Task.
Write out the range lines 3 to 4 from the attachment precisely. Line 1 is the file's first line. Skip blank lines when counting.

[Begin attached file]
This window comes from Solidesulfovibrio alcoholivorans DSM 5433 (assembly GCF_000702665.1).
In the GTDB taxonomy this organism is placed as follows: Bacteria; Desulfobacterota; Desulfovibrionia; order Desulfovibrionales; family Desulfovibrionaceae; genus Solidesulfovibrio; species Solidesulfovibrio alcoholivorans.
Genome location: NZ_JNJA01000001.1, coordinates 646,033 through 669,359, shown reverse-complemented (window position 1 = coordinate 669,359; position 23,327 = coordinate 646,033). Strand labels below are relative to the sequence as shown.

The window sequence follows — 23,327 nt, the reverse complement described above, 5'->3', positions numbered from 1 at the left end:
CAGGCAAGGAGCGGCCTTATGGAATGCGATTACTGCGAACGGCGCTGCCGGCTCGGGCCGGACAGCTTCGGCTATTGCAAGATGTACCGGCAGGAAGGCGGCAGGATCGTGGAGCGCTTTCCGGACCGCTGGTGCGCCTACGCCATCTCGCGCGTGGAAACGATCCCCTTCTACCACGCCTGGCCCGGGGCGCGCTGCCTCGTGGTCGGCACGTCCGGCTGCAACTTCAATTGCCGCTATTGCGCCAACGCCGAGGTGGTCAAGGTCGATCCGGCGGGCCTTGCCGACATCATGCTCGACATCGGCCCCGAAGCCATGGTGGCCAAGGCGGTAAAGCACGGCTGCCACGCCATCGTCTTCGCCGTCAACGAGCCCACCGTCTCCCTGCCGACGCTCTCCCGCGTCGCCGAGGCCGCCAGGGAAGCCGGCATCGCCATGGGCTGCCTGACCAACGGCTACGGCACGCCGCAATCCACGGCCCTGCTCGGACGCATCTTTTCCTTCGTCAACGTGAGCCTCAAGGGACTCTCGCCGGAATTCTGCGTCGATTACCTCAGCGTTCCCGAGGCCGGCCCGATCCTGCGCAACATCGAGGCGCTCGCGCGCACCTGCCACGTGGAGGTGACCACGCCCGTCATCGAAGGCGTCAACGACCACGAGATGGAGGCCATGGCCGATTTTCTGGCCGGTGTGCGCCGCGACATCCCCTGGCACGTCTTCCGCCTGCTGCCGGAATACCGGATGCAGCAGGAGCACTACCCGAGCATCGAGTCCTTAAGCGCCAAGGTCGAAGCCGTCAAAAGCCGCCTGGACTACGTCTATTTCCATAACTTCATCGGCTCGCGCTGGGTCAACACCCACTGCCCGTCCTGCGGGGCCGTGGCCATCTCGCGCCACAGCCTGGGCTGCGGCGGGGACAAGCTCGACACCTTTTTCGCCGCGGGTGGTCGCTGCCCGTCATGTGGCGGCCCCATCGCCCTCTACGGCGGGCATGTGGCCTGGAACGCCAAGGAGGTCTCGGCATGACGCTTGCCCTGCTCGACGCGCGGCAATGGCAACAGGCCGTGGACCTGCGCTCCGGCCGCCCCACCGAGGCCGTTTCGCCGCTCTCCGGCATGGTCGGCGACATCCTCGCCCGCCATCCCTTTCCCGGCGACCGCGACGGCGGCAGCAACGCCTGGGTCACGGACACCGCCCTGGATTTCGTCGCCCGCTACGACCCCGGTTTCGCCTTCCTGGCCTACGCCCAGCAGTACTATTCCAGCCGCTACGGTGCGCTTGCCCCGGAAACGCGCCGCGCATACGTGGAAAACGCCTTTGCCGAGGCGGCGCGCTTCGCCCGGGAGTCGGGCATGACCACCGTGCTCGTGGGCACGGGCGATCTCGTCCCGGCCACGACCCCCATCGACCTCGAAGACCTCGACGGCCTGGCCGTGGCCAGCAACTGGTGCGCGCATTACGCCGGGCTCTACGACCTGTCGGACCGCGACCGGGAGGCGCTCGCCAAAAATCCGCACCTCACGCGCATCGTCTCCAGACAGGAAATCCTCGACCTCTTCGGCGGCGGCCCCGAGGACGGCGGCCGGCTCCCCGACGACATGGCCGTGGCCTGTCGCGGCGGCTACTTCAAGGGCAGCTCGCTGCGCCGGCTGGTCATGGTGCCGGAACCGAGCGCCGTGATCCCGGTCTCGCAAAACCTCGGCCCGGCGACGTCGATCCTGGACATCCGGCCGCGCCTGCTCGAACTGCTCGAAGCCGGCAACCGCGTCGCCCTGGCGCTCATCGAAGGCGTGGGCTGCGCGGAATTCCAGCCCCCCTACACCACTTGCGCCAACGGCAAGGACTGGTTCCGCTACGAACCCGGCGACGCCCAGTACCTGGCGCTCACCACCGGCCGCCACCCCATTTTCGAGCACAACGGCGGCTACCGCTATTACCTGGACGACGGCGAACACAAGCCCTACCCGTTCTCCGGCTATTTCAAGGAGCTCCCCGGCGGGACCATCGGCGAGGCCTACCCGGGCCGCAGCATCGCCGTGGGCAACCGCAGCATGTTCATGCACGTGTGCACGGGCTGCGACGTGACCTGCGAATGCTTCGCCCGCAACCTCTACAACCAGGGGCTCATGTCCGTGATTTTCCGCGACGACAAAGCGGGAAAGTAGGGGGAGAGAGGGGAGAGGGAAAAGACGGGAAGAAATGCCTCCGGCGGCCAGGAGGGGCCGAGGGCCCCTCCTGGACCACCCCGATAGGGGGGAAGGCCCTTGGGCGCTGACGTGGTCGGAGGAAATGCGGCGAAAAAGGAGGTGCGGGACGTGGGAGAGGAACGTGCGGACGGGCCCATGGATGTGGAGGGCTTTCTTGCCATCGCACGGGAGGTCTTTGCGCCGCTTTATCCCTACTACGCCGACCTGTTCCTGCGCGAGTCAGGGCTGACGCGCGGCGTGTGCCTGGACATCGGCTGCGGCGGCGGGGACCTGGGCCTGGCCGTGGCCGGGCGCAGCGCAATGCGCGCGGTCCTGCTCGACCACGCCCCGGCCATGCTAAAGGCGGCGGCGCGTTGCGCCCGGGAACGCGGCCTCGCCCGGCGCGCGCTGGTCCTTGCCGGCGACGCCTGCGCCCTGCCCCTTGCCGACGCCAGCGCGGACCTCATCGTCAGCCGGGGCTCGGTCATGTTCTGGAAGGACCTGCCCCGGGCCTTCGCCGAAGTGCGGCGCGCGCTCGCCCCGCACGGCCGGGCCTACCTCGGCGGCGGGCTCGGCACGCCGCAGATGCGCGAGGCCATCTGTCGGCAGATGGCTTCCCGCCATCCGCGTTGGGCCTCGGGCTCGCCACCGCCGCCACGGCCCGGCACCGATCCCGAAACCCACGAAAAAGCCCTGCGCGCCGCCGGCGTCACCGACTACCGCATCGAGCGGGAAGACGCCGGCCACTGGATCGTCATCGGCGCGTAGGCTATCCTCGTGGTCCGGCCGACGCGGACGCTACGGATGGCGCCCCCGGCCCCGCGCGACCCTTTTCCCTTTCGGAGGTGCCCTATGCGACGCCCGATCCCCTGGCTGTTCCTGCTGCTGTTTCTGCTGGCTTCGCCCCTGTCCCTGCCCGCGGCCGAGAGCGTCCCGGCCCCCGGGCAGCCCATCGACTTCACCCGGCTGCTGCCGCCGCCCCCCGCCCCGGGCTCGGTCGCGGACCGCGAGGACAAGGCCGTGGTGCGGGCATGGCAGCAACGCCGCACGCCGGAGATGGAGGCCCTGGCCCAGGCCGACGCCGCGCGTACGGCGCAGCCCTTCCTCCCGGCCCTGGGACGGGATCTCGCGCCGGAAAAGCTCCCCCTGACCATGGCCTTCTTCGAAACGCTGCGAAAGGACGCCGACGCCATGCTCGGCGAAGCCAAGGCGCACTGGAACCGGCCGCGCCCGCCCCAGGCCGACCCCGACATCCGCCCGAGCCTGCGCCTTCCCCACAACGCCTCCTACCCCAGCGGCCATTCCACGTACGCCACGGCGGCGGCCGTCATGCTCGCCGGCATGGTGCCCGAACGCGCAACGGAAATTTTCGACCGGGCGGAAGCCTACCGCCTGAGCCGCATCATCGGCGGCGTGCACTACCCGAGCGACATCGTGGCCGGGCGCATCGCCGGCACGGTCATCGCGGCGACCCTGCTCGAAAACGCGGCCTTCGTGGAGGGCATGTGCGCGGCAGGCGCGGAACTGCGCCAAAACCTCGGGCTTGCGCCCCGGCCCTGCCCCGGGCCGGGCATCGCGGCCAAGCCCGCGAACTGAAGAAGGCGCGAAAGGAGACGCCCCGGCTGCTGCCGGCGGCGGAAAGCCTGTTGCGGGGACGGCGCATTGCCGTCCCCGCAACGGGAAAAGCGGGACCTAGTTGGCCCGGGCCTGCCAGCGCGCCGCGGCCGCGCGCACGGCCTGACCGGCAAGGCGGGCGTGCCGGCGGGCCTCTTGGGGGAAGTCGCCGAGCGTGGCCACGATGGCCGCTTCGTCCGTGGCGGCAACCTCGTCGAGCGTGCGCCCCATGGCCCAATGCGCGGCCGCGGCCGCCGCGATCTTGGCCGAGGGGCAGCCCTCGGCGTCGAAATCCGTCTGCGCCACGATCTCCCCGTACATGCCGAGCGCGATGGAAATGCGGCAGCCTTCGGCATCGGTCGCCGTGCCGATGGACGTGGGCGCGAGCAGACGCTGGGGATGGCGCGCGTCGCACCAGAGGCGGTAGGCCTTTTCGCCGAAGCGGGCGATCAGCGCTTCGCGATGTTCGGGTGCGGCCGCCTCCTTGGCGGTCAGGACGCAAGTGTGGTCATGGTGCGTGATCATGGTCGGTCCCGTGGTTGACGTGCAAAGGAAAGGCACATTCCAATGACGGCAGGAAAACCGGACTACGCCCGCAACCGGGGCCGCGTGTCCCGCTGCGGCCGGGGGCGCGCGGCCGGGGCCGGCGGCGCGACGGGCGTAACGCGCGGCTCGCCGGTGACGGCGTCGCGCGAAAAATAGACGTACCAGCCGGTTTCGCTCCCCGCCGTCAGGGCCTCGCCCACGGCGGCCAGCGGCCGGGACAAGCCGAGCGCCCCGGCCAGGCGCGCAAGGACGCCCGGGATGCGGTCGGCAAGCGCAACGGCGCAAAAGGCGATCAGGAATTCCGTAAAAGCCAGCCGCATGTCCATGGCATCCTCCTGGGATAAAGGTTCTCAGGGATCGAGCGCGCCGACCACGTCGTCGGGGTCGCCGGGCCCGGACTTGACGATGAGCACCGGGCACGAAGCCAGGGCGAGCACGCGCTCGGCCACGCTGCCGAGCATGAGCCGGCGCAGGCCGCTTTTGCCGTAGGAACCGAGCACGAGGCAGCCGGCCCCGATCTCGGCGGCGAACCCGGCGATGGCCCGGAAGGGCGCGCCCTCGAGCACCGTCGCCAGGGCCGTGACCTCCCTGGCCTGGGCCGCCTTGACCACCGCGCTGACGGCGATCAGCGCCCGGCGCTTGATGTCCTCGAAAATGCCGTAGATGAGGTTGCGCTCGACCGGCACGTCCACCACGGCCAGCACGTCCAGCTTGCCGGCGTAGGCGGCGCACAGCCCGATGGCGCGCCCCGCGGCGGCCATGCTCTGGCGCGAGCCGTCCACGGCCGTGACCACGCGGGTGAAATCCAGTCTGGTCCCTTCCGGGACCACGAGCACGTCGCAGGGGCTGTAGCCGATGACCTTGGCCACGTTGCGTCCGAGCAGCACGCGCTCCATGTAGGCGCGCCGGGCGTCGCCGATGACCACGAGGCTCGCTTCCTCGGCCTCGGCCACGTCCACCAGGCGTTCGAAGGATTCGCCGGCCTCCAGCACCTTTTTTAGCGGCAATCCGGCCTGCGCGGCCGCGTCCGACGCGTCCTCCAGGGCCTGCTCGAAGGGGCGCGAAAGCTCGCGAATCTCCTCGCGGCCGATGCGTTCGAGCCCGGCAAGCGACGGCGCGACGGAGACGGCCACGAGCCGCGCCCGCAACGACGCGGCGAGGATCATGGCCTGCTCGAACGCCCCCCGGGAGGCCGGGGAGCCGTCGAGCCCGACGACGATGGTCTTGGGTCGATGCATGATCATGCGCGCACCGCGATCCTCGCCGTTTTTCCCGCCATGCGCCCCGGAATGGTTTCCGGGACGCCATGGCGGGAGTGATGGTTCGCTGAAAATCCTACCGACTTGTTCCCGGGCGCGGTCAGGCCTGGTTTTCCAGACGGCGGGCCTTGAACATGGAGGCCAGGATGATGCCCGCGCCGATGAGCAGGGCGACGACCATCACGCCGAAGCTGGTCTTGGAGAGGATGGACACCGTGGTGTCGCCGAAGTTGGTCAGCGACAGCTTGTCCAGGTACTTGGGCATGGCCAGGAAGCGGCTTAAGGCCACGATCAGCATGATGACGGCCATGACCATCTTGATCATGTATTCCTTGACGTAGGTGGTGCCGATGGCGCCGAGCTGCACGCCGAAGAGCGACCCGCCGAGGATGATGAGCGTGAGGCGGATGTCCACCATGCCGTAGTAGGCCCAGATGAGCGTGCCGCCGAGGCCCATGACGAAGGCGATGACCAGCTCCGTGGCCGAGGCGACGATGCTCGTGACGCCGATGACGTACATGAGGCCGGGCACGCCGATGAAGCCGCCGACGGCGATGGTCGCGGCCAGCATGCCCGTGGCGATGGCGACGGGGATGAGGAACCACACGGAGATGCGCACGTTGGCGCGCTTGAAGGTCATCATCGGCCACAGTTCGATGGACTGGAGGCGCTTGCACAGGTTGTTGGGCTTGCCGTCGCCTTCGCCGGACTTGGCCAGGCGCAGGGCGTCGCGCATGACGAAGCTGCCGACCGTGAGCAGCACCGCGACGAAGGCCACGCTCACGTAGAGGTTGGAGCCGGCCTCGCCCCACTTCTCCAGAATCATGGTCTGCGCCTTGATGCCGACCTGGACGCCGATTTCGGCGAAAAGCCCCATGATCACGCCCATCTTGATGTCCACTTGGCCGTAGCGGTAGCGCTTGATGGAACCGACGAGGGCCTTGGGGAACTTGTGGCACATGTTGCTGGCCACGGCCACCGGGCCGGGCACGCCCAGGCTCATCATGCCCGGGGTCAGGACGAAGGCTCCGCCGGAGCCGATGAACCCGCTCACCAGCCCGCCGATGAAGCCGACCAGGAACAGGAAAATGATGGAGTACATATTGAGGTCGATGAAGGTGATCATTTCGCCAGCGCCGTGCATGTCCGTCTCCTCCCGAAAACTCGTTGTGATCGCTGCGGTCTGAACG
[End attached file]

Genome location: NZ_JNJA01000001.1, coordinates 646,033 through 669,359, shown reverse-complemented (window position 1 = coordinate 669,359; position 23,327 = coordinate 646,033). Strand labels below are relative to the sequence as shown.

The window sequence follows — 23,327 nt, the reverse complement described above, 5'->3', positions numbered from 1 at the left end: